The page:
OverviewThis module will examine the social, material and experiential conditions of medieval and early modern drama. It will draw on a range of theoretical approaches to do so and consider the implications of applying these various approaches. Students will consider the implications of analysing performance as an ephemeral art form and the difficulties of doing so at a historical distance. This will entail analysing a wide range of primary sources, as well as engaging with current debates in Performance Studies and about contemporary theatrical 'reconstruction' projects, such as Shakespeare’s Globe and Staging the Henrician Court. The module is structured around five key approaches to performance which students will examine in relation to a late-medieval and early modern playtexts over the course of ten weeks, as follows:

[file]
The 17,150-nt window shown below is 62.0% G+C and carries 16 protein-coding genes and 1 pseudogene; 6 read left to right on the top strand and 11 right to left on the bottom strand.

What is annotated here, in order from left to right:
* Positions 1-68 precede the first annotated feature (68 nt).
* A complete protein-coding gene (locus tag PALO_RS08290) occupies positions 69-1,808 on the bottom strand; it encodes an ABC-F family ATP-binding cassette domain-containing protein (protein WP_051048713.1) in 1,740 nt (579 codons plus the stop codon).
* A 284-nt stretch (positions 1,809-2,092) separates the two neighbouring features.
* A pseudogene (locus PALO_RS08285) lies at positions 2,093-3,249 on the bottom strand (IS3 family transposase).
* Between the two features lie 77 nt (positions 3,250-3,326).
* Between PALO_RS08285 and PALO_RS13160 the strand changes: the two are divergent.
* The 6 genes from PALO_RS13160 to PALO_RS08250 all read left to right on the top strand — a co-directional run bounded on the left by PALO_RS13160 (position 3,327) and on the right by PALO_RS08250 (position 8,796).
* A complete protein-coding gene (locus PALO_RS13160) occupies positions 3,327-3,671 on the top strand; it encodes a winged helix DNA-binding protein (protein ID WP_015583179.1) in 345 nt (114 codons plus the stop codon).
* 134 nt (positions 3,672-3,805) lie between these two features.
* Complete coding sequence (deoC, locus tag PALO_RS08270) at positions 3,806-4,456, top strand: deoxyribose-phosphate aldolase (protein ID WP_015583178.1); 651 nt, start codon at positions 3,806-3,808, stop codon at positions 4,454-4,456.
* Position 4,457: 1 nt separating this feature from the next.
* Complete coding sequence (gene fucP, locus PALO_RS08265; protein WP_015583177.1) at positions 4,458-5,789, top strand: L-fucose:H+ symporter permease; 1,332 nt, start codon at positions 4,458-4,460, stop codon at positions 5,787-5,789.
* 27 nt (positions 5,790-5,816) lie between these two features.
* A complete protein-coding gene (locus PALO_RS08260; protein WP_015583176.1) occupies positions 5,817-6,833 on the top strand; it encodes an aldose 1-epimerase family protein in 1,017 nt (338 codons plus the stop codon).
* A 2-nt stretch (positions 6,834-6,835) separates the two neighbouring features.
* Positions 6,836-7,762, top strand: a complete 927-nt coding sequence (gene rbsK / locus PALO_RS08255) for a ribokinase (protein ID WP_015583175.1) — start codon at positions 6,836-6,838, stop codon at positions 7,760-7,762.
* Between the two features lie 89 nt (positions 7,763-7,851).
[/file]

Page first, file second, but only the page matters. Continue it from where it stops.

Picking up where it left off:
This module appears in:
weekly two hour seminar
Method of assessment
100% coursework (1 x 5,000 word essay)
Medieval Drama: An Anthology, ed. Greg Walker (Blackwell, 2000).
English Renaissance Drama: A Norton Anthology, ed. David Bevington et al (Norton, 2002)
• Students will improve their skills of 'close reading' and analysis, enabling them better to analyse primary sources, including performance text, theatre history documents and performances
• Students will develop their knowledge of a range of medieval and early modern texts and the original conditions of their staging
• Students will develop their knowledge of the function and significance of performance theory and its use in the study of medieval and early modern performance, and of the various methodological and theoretical debates which surround it.
• Students' ability to engage critically with and integrate a range of material, textual and theatrical primary material will be cultivated